Sylvia Ann Hewlett knows what it’s like to be caught between the demands of a job and caring for a family.
Hewlett, an author and economist, was given 10 days off from her professorship at Barnard College in the 1970s to recover from bearing a child. A few years later, she was pregnant with twins and miscarried. The school gave her two days to recuperate.
Hewlett said she reached a tipping point in 1982, when, pregnant with a son, she went against the college’s policy and took a leave of absence to ensure a healthy birth.
She was fired.
Since then, Hewlett has been examining the issue of family-friendly, workplace policies.
Tonight, she will share some of her latest findings and theories during a public lecture at Arizona State University.
She’s written several books, including the controversial “Creating A Life: Professional Women and the Quest for Children,” which landed her on “Oprah.” In it, she encourages young women to focus on starting a family before they turn 35 and before their biological clocks stop ticking.
The book rattled feminists, and criticism abounded.
Some feminists said that Hewlett’s advice basically equates telling women that they should go back to the kitchen and become baby-makers.
Hewlett, though, maintains that women should not have to choose between a career and a family.
“I see feminism as giving women richer choices and multidimensional lives,” Hewlett said Tuesday.
Despite the criticism, Hewlett said her suggestions are having an effect on employers. She said she has tried to inspire policy changes by working closely with companies.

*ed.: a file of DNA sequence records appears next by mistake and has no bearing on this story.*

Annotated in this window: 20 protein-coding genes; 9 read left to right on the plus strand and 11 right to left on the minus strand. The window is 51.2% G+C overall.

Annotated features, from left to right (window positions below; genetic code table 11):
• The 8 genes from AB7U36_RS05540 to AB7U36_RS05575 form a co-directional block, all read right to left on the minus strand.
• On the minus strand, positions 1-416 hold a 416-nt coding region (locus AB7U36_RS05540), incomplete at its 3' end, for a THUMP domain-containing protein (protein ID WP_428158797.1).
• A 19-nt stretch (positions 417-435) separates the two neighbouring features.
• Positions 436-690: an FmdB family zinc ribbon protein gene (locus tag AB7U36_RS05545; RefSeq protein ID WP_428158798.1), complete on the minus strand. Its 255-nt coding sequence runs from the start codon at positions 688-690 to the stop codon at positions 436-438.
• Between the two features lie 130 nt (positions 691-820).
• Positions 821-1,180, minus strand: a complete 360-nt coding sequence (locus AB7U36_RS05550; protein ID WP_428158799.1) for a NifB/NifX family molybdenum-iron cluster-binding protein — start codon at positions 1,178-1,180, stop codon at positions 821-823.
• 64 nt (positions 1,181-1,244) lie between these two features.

From General Electric to Intel, several Fortune 500 companies “are actually putting policies in place that reflect my recommendations,” she said.
In the meantime, she said, she wants to share her life lessons, as well as her research, with young men and women through teaching. While directing Columbia University’s Gender and Public Policy Program, she’s been commuting to Tempe to teach 10 students in the ASU Barrett Honors College about gender issues in domestic and international policy.
She is currently the John J. Rhodes chair at the college, an endowment honoring the public service of the Arizona congressman.
Sylvia Ann Hewlett’s lecture
Topic: Keeping Talented Women on the Road to Success When: 7:30 p.m. today Where: Arizona State University’s Katzin Concert Hall, Mill Avenue and Gammage Parkway, Tempe Cost: Free. Tickets for seating are available at the door.